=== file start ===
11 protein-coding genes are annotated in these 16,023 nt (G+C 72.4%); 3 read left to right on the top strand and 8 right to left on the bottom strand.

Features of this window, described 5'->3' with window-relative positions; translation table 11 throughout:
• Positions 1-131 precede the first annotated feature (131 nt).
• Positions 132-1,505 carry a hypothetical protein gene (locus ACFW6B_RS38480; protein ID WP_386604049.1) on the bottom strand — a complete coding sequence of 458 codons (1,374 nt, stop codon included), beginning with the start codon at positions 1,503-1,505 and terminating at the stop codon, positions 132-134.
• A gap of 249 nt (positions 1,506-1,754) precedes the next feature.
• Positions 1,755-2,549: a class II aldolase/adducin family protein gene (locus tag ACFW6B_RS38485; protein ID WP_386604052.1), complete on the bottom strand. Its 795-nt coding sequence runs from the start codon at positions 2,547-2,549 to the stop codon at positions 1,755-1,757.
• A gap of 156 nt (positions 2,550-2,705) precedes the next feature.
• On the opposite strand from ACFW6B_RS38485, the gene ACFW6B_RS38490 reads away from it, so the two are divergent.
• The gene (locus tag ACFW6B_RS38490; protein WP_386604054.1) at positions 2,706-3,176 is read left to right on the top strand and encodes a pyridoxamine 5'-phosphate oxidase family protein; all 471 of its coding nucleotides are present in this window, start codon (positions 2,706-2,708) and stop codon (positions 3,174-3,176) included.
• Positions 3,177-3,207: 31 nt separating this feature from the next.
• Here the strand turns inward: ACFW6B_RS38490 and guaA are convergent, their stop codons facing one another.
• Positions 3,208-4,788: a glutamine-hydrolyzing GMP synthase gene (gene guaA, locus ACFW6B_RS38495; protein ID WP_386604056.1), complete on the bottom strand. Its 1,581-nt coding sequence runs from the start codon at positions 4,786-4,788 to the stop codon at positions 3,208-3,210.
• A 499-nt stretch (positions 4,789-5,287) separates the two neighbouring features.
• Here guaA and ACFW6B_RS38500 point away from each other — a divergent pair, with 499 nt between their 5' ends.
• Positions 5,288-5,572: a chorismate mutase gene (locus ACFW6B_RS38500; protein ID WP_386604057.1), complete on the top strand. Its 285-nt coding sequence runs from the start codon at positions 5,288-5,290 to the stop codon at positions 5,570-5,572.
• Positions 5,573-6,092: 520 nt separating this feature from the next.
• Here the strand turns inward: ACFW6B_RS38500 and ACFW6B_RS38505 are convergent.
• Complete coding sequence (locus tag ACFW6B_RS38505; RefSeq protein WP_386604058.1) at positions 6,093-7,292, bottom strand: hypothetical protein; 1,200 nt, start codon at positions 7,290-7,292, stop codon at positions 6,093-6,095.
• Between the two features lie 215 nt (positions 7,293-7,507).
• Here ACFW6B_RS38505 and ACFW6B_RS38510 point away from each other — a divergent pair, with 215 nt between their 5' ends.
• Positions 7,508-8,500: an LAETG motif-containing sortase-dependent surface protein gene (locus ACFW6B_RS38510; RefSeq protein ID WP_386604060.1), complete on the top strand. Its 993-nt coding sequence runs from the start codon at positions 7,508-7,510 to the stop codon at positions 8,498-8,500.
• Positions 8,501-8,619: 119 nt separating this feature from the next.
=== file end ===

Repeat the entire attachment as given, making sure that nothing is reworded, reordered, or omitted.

11 protein-coding genes are annotated in these 16,023 nt (G+C 72.4%); 3 read left to right on the top strand and 8 right to left on the bottom strand.

Features of this window, described 5'->3' with window-relative positions; translation table 11 throughout:
• Positions 1-131 precede the first annotated feature (131 nt).
• Positions 132-1,505 carry a hypothetical protein gene (locus ACFW6B_RS38480; protein ID WP_386604049.1) on the bottom strand — a complete coding sequence of 458 codons (1,374 nt, stop codon included), beginning with the start codon at positions 1,503-1,505 and terminating at the stop codon, positions 132-134.
• A gap of 249 nt (positions 1,506-1,754) precedes the next feature.
• Positions 1,755-2,549: a class II aldolase/adducin family protein gene (locus tag ACFW6B_RS38485; protein ID WP_386604052.1), complete on the bottom strand. Its 795-nt coding sequence runs from the start codon at positions 2,547-2,549 to the stop codon at positions 1,755-1,757.
• A gap of 156 nt (positions 2,550-2,705) precedes the next feature.
• On the opposite strand from ACFW6B_RS38485, the gene ACFW6B_RS38490 reads away from it, so the two are divergent.
• The gene (locus tag ACFW6B_RS38490; protein WP_386604054.1) at positions 2,706-3,176 is read left to right on the top strand and encodes a pyridoxamine 5'-phosphate oxidase family protein; all 471 of its coding nucleotides are present in this window, start codon (positions 2,706-2,708) and stop codon (positions 3,174-3,176) included.
• Positions 3,177-3,207: 31 nt separating this feature from the next.
• Here the strand turns inward: ACFW6B_RS38490 and guaA are convergent, their stop codons facing one another.
• Positions 3,208-4,788: a glutamine-hydrolyzing GMP synthase gene (gene guaA, locus ACFW6B_RS38495; protein ID WP_386604056.1), complete on the bottom strand. Its 1,581-nt coding sequence runs from the start codon at positions 4,786-4,788 to the stop codon at positions 3,208-3,210.
• A 499-nt stretch (positions 4,789-5,287) separates the two neighbouring features.
• Here guaA and ACFW6B_RS38500 point away from each other — a divergent pair, with 499 nt between their 5' ends.
• Positions 5,288-5,572: a chorismate mutase gene (locus ACFW6B_RS38500; protein ID WP_386604057.1), complete on the top strand. Its 285-nt coding sequence runs from the start codon at positions 5,288-5,290 to the stop codon at positions 5,570-5,572.
• Positions 5,573-6,092: 520 nt separating this feature from the next.
• Here the strand turns inward: ACFW6B_RS38500 and ACFW6B_RS38505 are convergent.
• Complete coding sequence (locus tag ACFW6B_RS38505; RefSeq protein WP_386604058.1) at positions 6,093-7,292, bottom strand: hypothetical protein; 1,200 nt, start codon at positions 7,290-7,292, stop codon at positions 6,093-6,095.
• Between the two features lie 215 nt (positions 7,293-7,507).
• Here ACFW6B_RS38505 and ACFW6B_RS38510 point away from each other — a divergent pair, with 215 nt between their 5' ends.
• Positions 7,508-8,500: an LAETG motif-containing sortase-dependent surface protein gene (locus ACFW6B_RS38510; RefSeq protein ID WP_386604060.1), complete on the top strand. Its 993-nt coding sequence runs from the start codon at positions 7,508-7,510 to the stop codon at positions 8,498-8,500.
• Positions 8,501-8,619: 119 nt separating this feature from the next.